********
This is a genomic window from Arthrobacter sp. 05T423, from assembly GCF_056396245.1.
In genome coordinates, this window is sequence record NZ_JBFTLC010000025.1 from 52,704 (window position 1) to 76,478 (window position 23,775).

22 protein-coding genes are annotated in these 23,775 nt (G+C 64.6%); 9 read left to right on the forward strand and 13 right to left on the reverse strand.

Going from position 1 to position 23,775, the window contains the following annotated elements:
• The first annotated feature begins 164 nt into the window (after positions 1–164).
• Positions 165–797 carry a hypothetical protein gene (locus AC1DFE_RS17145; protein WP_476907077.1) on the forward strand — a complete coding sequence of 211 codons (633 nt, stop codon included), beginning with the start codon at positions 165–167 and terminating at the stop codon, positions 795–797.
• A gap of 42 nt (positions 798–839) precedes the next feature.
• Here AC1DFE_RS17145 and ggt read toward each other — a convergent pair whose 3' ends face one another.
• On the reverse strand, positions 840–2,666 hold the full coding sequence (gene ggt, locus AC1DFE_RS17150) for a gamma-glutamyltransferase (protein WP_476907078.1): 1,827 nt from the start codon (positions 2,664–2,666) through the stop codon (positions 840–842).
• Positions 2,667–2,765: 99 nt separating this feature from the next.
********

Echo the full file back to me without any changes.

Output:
This is a genomic window from Arthrobacter sp. 05T423, from assembly GCF_056396245.1.
In genome coordinates, this window is sequence record NZ_JBFTLC010000025.1 from 52,704 (window position 1) to 76,478 (window position 23,775).

22 protein-coding genes are annotated in these 23,775 nt (G+C 64.6%); 9 read left to right on the forward strand and 13 right to left on the reverse strand.

Going from position 1 to position 23,775, the window contains the following annotated elements:
• The first annotated feature begins 164 nt into the window (after positions 1–164).
• Positions 165–797 carry a hypothetical protein gene (locus AC1DFE_RS17145; protein WP_476907077.1) on the forward strand — a complete coding sequence of 211 codons (633 nt, stop codon included), beginning with the start codon at positions 165–167 and terminating at the stop codon, positions 795–797.
• A gap of 42 nt (positions 798–839) precedes the next feature.
• Here AC1DFE_RS17145 and ggt read toward each other — a convergent pair whose 3' ends face one another.
• On the reverse strand, positions 840–2,666 hold the full coding sequence (gene ggt, locus AC1DFE_RS17150) for a gamma-glutamyltransferase (protein WP_476907078.1): 1,827 nt from the start codon (positions 2,664–2,666) through the stop codon (positions 840–842).
• Positions 2,667–2,765: 99 nt separating this feature from the next.